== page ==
MLB’s TV backbone would be damaged by absurd season idea

#MLB’s TV backbone would be damaged by absurd season idea

June 6, 2020 | 6:01pm

We know that the stakes for the country, the continent — the world — couldn’t be much lower when it comes to Major League Baseball’s barnyard battle with the MLB Players Association.

The coronavirus spikes in some states even as it wanes elsewhere. George Floyd’s murder by Minneapolis police officers has generated extremely necessary protests and discussions about the obvious systemic racism in the United States. The most important presidential election of our lifetime looms in November. Held up against all of that, baseball and its silly infighting feel about as insignificant as “Tiger King.”

What about the stakes for baseball, though? Though it’s rote to say that baseball would destroy itself with too short a season or no season at all in 2020, what would the tangible consequences actually be?

If such scenarios wouldn’t serve as a bona fide death blow, they would strike baseball in its backbone: the regional sports networks. And a serious enough strike to the spine can paralyze.

Let’s point out that even if MLB had managed its own house far better than it actually has since the March 12 shutdown — if it had expeditiously reached agreement with the players on dollars and health/safety issues for the restart — life still would not be peaches and cream for anyone. All endeavors that depend upon attendance revenue are going to take a big hit for a long time, right? Would you pay to attend a ballgame or a concert right now if you could? I’d sooner let Bill de Blasio spot me at his gym.

Alas, baseball, dealt the toughest hand of all the sports due to the pandemic’s timing, finds itself amid an ugly disagreement. The idea of a 50ish-game season, which seemed a ludicrous threat only days ago, gains momentum with the players (understandably) refusing to accept a pay cut beyond their prorated 2020 salaries and the owners (shortsightedly) contending that the prorated pay works economically only with such a ridiculously short schedule. I still say that low-interest or no-interest deferrals should bridge the gap from 50ish games to 82, though I was an English/Communication double-major in college and not a particularly adept one, at that.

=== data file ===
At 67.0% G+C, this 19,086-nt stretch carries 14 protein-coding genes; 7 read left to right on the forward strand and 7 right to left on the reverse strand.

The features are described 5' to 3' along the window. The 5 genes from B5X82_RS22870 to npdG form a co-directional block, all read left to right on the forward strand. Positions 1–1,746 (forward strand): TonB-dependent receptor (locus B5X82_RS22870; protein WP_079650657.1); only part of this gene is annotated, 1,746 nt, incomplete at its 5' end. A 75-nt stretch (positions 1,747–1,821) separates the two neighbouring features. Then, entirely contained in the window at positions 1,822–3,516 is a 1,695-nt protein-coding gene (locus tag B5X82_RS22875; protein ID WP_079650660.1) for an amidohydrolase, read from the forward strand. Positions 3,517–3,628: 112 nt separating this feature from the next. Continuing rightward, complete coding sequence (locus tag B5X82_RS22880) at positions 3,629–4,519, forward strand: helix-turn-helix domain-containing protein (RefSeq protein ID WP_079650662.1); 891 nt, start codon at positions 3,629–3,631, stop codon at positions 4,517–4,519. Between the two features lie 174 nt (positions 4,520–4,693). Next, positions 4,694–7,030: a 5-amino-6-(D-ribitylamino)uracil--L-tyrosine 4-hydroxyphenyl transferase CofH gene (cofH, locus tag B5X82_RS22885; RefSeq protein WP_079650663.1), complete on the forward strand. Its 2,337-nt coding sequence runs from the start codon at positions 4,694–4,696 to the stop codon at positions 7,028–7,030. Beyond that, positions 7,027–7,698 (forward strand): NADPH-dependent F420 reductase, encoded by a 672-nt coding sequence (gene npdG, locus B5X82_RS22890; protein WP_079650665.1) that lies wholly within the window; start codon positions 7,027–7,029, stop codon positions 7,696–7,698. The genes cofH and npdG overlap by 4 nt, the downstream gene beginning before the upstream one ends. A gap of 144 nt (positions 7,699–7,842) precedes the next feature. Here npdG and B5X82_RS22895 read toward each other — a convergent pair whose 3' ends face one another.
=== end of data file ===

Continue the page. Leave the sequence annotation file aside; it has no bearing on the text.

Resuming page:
Michael Kay, David Cone and Paul O'Neill
Michael Kay, David Cone and Paul O’NeillRobert Sabo

Beyond statistical credibility and general customer dissatisfaction, a 50-game season also would inflict considerable damage upon the teams’ bread and butter, their RSNs, many of which — like YES and SNY — are owned at least in part by the same people who own the teams.

Supply arguably serves as baseball’s biggest asset. An RSN can build around a baseball team because of that supply. Even a team like the Yankees, that frequently gets broadcast nationally on FOX or ESPN, gives its RSN more than 130 games to televise. That constitutes some serious programming, all the more so when you factor in pre- and postgame shows and rebroadcasts.

Now knock that 130 games or so down to, let’s say, 40, accounting once more for national telecasts. How do RSN’s explain that to their cable carriers, who charge subscriber fees based on the assumption of a full baseball season? How many subscribers will bail on such a tiny schedule? How many prime advertisements won’t get sold? It all adds up to a potential bloodbath.

Baseball faces further headaches because deals with two of its three national broadcast partners, ESPN and TBS, expire next season — the agreement with FOX runs through 2028. If the current labor discord bleeds over into next year, the last year of the basic labor agreement, then MLB hardly would find itself in an optimal position to negotiate new deals.

Ironically, its ace in the hole on the national TV front happens to be the same one the players currently hold over the owners: expanded playoffs. The potential of those extra October nail-biters — people still remember the 1995 playoffs despite the labor-related garbage that preceded them — can soothe hurt feelings. Just as the players’ control over an extra postseason round this year and next might get them some more concessions.

So yes, even as most of us fry bigger fish, baseball faces dire ramifications, if not necessarily fatal, for whiffing on this. Which is why I still believe the two sides will find common ground on a more palatable arrangement. They can’t possibly be so bull-headed as to severely sabotage their own product, can they?

(Maybe don’t answer that right now and give it another week.)


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